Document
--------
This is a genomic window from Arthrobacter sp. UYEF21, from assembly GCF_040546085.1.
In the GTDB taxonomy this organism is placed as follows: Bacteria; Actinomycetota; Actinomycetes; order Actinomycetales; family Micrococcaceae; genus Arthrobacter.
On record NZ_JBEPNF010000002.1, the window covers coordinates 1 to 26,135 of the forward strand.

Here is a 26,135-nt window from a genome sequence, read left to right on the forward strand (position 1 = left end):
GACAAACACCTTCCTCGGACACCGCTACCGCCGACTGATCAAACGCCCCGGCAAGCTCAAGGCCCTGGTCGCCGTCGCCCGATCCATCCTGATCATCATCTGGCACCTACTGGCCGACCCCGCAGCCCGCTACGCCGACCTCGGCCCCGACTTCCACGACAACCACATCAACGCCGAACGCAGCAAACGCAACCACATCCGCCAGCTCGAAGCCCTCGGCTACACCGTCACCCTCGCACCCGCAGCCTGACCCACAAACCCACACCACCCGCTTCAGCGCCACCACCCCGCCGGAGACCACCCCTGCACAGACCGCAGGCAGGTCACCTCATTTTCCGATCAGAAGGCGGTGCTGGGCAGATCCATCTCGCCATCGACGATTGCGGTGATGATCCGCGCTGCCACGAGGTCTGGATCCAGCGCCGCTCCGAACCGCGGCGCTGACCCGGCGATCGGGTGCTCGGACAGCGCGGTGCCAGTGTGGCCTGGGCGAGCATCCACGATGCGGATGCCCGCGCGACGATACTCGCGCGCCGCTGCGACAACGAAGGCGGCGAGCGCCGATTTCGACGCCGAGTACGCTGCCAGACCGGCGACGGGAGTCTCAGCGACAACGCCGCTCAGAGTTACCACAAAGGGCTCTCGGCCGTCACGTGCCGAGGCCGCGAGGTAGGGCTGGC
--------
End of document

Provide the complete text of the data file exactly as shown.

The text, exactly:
This is a genomic window from Arthrobacter sp. UYEF21, from assembly GCF_040546085.1.
In the GTDB taxonomy this organism is placed as follows: Bacteria; Actinomycetota; Actinomycetes; order Actinomycetales; family Micrococcaceae; genus Arthrobacter.
On record NZ_JBEPNF010000002.1, the window covers coordinates 1 to 26,135 of the forward strand.

Here is a 26,135-nt window from a genome sequence, read left to right on the forward strand (position 1 = left end):
GACAAACACCTTCCTCGGACACCGCTACCGCCGACTGATCAAACGCCCCGGCAAGCTCAAGGCCCTGGTCGCCGTCGCCCGATCCATCCTGATCATCATCTGGCACCTACTGGCCGACCCCGCAGCCCGCTACGCCGACCTCGGCCCCGACTTCCACGACAACCACATCAACGCCGAACGCAGCAAACGCAACCACATCCGCCAGCTCGAAGCCCTCGGCTACACCGTCACCCTCGCACCCGCAGCCTGACCCACAAACCCACACCACCCGCTTCAGCGCCACCACCCCGCCGGAGACCACCCCTGCACAGACCGCAGGCAGGTCACCTCATTTTCCGATCAGAAGGCGGTGCTGGGCAGATCCATCTCGCCATCGACGATTGCGGTGATGATCCGCGCTGCCACGAGGTCTGGATCCAGCGCCGCTCCGAACCGCGGCGCTGACCCGGCGATCGGGTGCTCGGACAGCGCGGTGCCAGTGTGGCCTGGGCGAGCATCCACGATGCGGATGCCCGCGCGACGATACTCGCGCGCCGCTGCGACAACGAAGGCGGCGAGCGCCGATTTCGACGCCGAGTACGCTGCCAGACCGGCGACGGGAGTCTCAGCGACAACGCCGCTCAGAGTTACCACAAAGGGCTCTCGGCCGTCACGTGCCGAGGCCGCGAGGTAGGGCTGGC